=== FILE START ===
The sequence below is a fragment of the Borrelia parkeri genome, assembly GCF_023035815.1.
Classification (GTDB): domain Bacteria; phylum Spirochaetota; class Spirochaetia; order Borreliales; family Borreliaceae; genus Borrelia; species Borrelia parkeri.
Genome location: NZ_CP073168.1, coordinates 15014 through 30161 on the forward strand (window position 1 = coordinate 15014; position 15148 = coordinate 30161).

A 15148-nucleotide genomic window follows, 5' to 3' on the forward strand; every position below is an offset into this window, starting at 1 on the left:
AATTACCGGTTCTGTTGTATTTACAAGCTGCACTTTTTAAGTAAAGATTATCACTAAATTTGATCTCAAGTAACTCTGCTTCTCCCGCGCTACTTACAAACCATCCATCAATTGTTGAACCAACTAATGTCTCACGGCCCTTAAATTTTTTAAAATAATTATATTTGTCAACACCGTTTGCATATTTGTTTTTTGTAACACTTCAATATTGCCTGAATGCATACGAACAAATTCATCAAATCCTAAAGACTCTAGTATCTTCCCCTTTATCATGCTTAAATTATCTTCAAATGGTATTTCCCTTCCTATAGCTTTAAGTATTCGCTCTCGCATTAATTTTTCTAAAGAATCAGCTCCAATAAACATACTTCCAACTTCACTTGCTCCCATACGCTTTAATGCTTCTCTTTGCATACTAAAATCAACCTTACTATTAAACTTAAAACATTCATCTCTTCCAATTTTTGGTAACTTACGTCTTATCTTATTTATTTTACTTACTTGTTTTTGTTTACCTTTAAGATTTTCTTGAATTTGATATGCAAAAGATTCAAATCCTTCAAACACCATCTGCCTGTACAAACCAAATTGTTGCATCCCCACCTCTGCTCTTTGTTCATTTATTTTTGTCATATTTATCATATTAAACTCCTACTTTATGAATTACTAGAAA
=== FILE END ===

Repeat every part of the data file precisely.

The sequence below is a fragment of the Borrelia parkeri genome, assembly GCF_023035815.1.
Classification (GTDB): domain Bacteria; phylum Spirochaetota; class Spirochaetia; order Borreliales; family Borreliaceae; genus Borrelia; species Borrelia parkeri.
Genome location: NZ_CP073168.1, coordinates 15014 through 30161 on the forward strand (window position 1 = coordinate 15014; position 15148 = coordinate 30161).

A 15148-nucleotide genomic window follows, 5' to 3' on the forward strand; every position below is an offset into this window, starting at 1 on the left:
AATTACCGGTTCTGTTGTATTTACAAGCTGCACTTTTTAAGTAAAGATTATCACTAAATTTGATCTCAAGTAACTCTGCTTCTCCCGCGCTACTTACAAACCATCCATCAATTGTTGAACCAACTAATGTCTCACGGCCCTTAAATTTTTTAAAATAATTATATTTGTCAACACCGTTTGCATATTTGTTTTTTGTAACACTTCAATATTGCCTGAATGCATACGAACAAATTCATCAAATCCTAAAGACTCTAGTATCTTCCCCTTTATCATGCTTAAATTATCTTCAAATGGTATTTCCCTTCCTATAGCTTTAAGTATTCGCTCTCGCATTAATTTTTCTAAAGAATCAGCTCCAATAAACATACTTCCAACTTCACTTGCTCCCATACGCTTTAATGCTTCTCTTTGCATACTAAAATCAACCTTACTATTAAACTTAAAACATTCATCTCTTCCAATTTTTGGTAACTTACGTCTTATCTTATTTATTTTACTTACTTGTTTTTGTTTACCTTTAAGATTTTCTTGAATTTGATATGCAAAAGATTCAAATCCTTCAAACACCATCTGCCTGTACAAACCAAATTGTTGCATCCCCACCTCTGCTCTTTGTTCATTTATTTTTGTCATATTTATCATATTAAACTCCTACTTTATGAATTACTAGAAA